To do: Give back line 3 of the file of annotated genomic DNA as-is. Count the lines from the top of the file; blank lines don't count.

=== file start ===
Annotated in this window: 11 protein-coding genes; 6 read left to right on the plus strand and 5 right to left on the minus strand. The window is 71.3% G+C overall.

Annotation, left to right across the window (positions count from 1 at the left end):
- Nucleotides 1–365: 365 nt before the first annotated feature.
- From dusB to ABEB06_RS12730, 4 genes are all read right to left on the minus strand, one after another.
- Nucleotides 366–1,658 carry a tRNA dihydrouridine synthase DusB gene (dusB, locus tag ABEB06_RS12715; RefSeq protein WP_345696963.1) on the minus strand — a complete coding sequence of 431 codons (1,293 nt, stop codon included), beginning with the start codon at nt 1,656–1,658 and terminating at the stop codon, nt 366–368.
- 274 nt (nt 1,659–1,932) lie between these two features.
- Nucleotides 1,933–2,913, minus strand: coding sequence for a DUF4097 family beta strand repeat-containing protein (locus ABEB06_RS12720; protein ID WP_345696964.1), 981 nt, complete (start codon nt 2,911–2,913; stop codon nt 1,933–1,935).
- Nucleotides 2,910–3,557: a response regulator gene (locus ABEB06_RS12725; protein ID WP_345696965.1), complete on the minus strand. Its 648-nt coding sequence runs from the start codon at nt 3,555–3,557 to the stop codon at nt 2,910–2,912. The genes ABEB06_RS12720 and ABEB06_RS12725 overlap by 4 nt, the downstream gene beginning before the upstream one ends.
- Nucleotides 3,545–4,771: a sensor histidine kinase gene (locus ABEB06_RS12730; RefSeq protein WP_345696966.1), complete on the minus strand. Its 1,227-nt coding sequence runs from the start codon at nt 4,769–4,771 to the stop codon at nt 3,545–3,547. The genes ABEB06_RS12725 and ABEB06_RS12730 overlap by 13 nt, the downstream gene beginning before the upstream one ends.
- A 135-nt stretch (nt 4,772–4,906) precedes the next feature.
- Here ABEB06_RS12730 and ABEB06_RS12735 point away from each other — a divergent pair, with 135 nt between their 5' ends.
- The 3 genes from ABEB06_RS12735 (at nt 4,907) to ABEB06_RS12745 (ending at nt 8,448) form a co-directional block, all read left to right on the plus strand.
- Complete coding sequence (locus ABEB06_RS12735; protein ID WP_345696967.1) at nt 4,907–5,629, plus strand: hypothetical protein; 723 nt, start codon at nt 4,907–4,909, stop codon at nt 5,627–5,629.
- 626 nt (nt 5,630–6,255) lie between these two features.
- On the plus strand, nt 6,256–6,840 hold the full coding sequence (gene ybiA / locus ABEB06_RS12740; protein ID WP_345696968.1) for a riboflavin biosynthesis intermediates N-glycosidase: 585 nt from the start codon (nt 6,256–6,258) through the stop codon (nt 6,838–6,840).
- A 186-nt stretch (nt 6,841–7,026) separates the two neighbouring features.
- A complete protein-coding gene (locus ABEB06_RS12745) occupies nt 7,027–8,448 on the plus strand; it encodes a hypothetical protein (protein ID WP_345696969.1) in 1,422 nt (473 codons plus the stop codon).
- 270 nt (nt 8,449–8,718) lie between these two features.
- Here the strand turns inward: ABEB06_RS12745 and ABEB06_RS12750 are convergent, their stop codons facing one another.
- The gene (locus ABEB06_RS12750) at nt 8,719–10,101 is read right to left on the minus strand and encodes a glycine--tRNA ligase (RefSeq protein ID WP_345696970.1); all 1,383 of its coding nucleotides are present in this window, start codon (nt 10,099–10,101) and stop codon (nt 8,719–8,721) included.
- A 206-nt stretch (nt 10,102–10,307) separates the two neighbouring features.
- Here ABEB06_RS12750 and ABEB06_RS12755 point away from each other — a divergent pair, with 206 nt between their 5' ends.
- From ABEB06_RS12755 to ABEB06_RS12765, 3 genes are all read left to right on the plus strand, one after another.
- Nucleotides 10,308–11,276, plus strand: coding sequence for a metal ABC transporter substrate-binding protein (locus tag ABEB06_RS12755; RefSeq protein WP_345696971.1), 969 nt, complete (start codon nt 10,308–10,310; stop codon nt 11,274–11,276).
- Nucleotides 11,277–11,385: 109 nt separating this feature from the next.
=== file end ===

- Nucleotides 1–365: 365 nt before the first annotated feature.